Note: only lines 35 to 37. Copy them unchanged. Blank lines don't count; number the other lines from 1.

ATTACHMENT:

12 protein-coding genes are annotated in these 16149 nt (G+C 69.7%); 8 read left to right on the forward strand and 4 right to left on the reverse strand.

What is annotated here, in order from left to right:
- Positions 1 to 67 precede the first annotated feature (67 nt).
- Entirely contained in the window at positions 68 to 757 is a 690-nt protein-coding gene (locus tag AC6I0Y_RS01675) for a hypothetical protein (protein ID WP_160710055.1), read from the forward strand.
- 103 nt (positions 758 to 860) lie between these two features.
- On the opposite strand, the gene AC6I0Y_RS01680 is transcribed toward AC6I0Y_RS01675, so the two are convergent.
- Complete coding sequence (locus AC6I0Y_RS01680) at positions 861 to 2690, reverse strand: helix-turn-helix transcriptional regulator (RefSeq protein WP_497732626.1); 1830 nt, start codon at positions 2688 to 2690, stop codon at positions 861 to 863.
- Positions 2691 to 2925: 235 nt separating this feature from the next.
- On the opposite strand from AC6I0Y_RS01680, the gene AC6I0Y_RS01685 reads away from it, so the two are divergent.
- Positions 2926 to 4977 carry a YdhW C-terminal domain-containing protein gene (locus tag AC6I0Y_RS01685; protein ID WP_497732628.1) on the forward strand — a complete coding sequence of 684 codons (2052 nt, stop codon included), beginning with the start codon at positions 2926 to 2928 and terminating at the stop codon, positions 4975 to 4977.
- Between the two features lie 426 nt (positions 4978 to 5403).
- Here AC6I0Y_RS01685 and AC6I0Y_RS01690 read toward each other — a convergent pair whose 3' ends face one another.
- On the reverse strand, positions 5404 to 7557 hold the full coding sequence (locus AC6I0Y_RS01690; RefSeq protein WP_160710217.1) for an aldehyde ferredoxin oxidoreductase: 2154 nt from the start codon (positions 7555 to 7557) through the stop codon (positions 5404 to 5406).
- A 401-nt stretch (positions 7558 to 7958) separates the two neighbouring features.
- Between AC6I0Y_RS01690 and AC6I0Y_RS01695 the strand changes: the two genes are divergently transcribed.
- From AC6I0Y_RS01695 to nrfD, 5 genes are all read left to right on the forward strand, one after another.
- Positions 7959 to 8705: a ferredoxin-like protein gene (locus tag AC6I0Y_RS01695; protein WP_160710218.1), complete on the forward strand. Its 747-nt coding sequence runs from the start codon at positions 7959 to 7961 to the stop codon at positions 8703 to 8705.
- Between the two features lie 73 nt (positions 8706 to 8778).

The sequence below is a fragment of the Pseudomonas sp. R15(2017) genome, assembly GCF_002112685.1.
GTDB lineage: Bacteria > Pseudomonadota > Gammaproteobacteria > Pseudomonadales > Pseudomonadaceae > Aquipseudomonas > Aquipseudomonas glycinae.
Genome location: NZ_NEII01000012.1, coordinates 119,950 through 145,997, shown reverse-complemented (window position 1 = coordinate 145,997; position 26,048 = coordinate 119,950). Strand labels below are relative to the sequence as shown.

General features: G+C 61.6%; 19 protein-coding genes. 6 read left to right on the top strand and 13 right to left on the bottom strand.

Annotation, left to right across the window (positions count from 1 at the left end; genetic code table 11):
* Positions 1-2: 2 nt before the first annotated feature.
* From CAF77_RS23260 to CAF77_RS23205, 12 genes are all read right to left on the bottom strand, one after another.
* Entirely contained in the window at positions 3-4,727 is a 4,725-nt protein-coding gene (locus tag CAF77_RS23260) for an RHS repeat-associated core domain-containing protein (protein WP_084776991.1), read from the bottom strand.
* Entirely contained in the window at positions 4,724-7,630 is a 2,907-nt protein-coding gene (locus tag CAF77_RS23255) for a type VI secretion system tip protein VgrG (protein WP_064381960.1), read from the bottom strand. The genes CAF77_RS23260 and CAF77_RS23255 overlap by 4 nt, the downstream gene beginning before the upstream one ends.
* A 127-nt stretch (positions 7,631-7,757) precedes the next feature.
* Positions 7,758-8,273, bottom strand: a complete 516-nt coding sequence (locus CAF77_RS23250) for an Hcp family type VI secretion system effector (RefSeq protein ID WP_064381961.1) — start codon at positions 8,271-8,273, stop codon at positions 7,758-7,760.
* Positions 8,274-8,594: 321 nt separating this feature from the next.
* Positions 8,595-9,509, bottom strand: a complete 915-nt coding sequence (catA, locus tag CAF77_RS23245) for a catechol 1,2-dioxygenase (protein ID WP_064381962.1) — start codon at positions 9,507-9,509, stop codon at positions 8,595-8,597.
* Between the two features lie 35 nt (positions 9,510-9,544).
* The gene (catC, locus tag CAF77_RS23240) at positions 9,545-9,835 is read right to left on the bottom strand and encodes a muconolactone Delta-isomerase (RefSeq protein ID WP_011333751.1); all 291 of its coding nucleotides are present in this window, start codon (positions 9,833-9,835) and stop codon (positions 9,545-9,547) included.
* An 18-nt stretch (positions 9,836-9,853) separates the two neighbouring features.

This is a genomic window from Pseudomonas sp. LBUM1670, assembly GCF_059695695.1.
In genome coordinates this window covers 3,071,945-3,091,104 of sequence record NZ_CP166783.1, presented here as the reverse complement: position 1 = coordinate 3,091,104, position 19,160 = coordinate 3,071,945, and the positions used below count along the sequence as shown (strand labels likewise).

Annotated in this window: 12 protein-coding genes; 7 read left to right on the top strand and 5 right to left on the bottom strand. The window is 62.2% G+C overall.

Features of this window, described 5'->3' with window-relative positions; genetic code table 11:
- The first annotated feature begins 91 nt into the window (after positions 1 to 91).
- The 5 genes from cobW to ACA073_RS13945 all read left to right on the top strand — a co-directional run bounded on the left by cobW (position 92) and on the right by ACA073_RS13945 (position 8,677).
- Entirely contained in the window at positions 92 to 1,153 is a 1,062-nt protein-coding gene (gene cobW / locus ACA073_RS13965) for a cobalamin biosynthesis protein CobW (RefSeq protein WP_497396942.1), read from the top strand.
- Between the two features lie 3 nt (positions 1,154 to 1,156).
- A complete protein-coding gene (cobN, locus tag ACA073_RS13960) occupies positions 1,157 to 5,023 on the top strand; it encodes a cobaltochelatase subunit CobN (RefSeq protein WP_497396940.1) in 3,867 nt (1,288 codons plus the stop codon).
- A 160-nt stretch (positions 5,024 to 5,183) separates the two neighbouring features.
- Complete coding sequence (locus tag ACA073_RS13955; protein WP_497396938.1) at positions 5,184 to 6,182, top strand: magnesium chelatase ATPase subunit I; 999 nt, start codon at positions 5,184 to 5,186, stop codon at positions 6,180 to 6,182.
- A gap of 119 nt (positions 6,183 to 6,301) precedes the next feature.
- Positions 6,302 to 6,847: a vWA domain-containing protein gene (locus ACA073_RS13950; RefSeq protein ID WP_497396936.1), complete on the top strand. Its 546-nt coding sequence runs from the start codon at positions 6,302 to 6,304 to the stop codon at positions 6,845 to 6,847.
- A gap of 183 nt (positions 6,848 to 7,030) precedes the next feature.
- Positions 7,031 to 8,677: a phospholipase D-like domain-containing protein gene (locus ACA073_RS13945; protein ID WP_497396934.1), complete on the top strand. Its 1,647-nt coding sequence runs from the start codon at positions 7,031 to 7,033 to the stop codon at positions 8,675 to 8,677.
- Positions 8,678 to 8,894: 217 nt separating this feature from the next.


This is a genomic window from Pseudomonas sp. LBUM1670, assembly GCF_059695695.1.
In genome coordinates this window covers 3,071,945-3,091,104 of sequence record NZ_CP166783.1, presented here as the reverse complement: position 1 = coordinate 3,091,104, position 19,160 = coordinate 3,071,945, and the positions used below count along the sequence as shown (strand labels likewise).

Annotated in this window: 12 protein-coding genes; 7 read left to right on the top strand and 5 right to left on the bottom strand. The window is 62.2% G+C overall.